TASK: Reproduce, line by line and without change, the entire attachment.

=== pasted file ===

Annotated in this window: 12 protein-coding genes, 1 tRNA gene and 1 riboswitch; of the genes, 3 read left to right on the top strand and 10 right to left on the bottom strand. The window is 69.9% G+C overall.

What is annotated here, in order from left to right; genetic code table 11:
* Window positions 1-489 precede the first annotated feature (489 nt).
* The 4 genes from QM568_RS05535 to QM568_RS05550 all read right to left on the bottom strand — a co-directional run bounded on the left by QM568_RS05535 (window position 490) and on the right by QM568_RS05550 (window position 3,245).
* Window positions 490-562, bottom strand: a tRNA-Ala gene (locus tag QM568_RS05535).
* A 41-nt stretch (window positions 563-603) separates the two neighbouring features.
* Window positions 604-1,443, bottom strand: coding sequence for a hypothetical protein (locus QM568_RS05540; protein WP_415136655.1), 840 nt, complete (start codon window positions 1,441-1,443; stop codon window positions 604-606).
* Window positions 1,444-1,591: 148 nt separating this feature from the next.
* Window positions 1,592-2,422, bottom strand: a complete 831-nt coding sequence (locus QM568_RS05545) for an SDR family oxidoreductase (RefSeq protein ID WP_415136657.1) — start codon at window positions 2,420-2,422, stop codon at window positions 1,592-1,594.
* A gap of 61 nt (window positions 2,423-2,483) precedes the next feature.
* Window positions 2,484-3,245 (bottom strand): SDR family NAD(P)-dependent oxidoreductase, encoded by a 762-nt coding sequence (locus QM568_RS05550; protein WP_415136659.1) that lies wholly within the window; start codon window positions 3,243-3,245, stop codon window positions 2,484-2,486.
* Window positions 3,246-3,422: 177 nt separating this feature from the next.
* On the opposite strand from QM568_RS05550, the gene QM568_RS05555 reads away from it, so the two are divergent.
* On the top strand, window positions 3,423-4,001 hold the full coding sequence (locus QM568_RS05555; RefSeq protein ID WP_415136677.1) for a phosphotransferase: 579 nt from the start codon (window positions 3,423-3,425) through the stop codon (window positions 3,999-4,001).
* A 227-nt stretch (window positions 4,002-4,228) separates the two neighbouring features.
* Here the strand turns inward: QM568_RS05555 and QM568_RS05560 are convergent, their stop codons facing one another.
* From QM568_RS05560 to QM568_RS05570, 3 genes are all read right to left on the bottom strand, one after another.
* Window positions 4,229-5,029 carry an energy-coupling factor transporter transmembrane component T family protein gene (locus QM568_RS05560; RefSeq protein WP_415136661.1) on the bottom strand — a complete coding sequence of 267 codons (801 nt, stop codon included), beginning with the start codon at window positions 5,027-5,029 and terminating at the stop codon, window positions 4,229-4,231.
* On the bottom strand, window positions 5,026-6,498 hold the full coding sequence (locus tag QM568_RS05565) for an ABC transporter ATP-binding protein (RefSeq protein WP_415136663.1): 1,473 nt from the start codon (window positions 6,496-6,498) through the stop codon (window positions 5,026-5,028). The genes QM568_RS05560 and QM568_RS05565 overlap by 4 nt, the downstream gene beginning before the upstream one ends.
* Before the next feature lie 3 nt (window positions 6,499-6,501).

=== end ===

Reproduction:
Annotated in this window: 12 protein-coding genes, 1 tRNA gene and 1 riboswitch; of the genes, 3 read left to right on the top strand and 10 right to left on the bottom strand. The window is 69.9% G+C overall.

What is annotated here, in order from left to right; genetic code table 11:
* Window positions 1-489 precede the first annotated feature (489 nt).
* The 4 genes from QM568_RS05535 to QM568_RS05550 all read right to left on the bottom strand — a co-directional run bounded on the left by QM568_RS05535 (window position 490) and on the right by QM568_RS05550 (window position 3,245).
* Window positions 490-562, bottom strand: a tRNA-Ala gene (locus tag QM568_RS05535).
* A 41-nt stretch (window positions 563-603) separates the two neighbouring features.
* Window positions 604-1,443, bottom strand: coding sequence for a hypothetical protein (locus QM568_RS05540; protein WP_415136655.1), 840 nt, complete (start codon window positions 1,441-1,443; stop codon window positions 604-606).
* Window positions 1,444-1,591: 148 nt separating this feature from the next.
* Window positions 1,592-2,422, bottom strand: a complete 831-nt coding sequence (locus QM568_RS05545) for an SDR family oxidoreductase (RefSeq protein ID WP_415136657.1) — start codon at window positions 2,420-2,422, stop codon at window positions 1,592-1,594.
* A gap of 61 nt (window positions 2,423-2,483) precedes the next feature.
* Window positions 2,484-3,245 (bottom strand): SDR family NAD(P)-dependent oxidoreductase, encoded by a 762-nt coding sequence (locus QM568_RS05550; protein WP_415136659.1) that lies wholly within the window; start codon window positions 3,243-3,245, stop codon window positions 2,484-2,486.
* Window positions 3,246-3,422: 177 nt separating this feature from the next.
* On the opposite strand from QM568_RS05550, the gene QM568_RS05555 reads away from it, so the two are divergent.
* On the top strand, window positions 3,423-4,001 hold the full coding sequence (locus QM568_RS05555; RefSeq protein ID WP_415136677.1) for a phosphotransferase: 579 nt from the start codon (window positions 3,423-3,425) through the stop codon (window positions 3,999-4,001).
* A 227-nt stretch (window positions 4,002-4,228) separates the two neighbouring features.
* Here the strand turns inward: QM568_RS05555 and QM568_RS05560 are convergent, their stop codons facing one another.
* From QM568_RS05560 to QM568_RS05570, 3 genes are all read right to left on the bottom strand, one after another.
* Window positions 4,229-5,029 carry an energy-coupling factor transporter transmembrane component T family protein gene (locus QM568_RS05560; RefSeq protein WP_415136661.1) on the bottom strand — a complete coding sequence of 267 codons (801 nt, stop codon included), beginning with the start codon at window positions 5,027-5,029 and terminating at the stop codon, window positions 4,229-4,231.
* On the bottom strand, window positions 5,026-6,498 hold the full coding sequence (locus tag QM568_RS05565) for an ABC transporter ATP-binding protein (RefSeq protein WP_415136663.1): 1,473 nt from the start codon (window positions 6,496-6,498) through the stop codon (window positions 5,026-5,028). The genes QM568_RS05560 and QM568_RS05565 overlap by 4 nt, the downstream gene beginning before the upstream one ends.
* Before the next feature lie 3 nt (window positions 6,499-6,501).